New data from Clarksons Research shows a big fall-off in overall vessel ordering, but LNG carrier deals have hit record highs.

In the first quarter, 259 newbuildings of 16.8m dwt and 9.2m cgt were contracted at global shipyards.

This is down 47% year-on-year in dwt terms.

But 37 LNG carriers of 6.1m cbm were ordered, the biggest quarterly number ever.

The January to March period also saw the highest proportion of alternative fuel-capable contracts on record, with 105 such ships ordered — or 56% of ordered capacity.

In March, a total of 88 ships of 6.1m dwt were added to yard orderbooks, including 49 container ships of 0.3m teu and 13 LNG carriers of 2.3m cbm.

The UK company said that as overall orders fell, prices rose due to elevated steel prices and firm shipyard forward cover.

The Clarksons newbuilding price index stands at its highest level since 2009.

A 15,500-teu boxship now costs $156m, up 33% year-on-year, while a 174,000-cbm LNG vessel is priced at $222m, a jump of 17%.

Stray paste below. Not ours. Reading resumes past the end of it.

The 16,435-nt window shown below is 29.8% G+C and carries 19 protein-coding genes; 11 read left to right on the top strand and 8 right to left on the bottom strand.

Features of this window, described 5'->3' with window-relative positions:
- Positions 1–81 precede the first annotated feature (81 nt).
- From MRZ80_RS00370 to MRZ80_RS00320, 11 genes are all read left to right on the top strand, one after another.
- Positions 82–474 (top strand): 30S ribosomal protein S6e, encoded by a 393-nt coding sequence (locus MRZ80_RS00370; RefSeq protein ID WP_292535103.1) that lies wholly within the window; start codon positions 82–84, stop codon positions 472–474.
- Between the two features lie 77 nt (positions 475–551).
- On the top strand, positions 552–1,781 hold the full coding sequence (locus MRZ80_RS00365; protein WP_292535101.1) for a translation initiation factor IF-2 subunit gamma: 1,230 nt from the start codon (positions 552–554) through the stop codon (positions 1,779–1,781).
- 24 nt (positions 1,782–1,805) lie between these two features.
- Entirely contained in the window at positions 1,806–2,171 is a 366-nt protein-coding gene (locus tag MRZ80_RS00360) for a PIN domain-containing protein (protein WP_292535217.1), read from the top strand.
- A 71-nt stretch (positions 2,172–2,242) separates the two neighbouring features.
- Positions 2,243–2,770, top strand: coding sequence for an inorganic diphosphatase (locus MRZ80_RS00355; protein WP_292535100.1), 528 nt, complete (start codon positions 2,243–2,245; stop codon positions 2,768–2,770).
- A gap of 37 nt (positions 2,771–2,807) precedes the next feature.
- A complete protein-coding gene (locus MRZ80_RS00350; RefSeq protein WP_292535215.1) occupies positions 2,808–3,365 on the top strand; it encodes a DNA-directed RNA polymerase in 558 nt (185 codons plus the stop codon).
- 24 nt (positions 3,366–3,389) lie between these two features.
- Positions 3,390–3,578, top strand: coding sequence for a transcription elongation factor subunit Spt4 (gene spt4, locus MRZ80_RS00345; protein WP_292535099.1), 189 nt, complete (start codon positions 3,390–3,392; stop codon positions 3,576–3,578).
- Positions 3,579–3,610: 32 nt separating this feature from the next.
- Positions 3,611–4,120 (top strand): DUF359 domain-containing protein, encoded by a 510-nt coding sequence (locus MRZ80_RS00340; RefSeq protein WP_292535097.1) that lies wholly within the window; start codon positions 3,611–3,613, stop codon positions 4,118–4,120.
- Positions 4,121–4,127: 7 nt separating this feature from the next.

Following Shanghai’s Covid-19 lockdown in late March, most yards in the city were reported to have halted production.

Production restarting?

Major shipbuilders declared force majeure on scheduled deliveries.

“However there have been recent indications that some shipyards are in the process of restarting production as local authorities begin to permit the reopening of manufacturing facilities,” said Clarksons Research.

The company believes yards can catch up with schedules.

Its full-year delivery forecast is for 72.2m dwt of new ships to hit the water, down 16% from 2021.

But deliveries in 2023 are projected to reach 78.3m dwt.

Scrapping subdued

In the first quarter, 99 vessels of 3.5m dwt were reported sold for recycling, representing a slow start to the year.

Tanker scrapping, totalling 45 units of 2.1m dwt, accounted for 59% of demolition activity in the period in dwt terms.

As rates remain firm across all sectors, Clarksons Research believes recycling will be subdued this year.

The 2022 projection is for 22.5m dwt to be removed, similar to the 2021 level.

But there could be an increase next year, supported by the potential impact of incoming environmental regulations.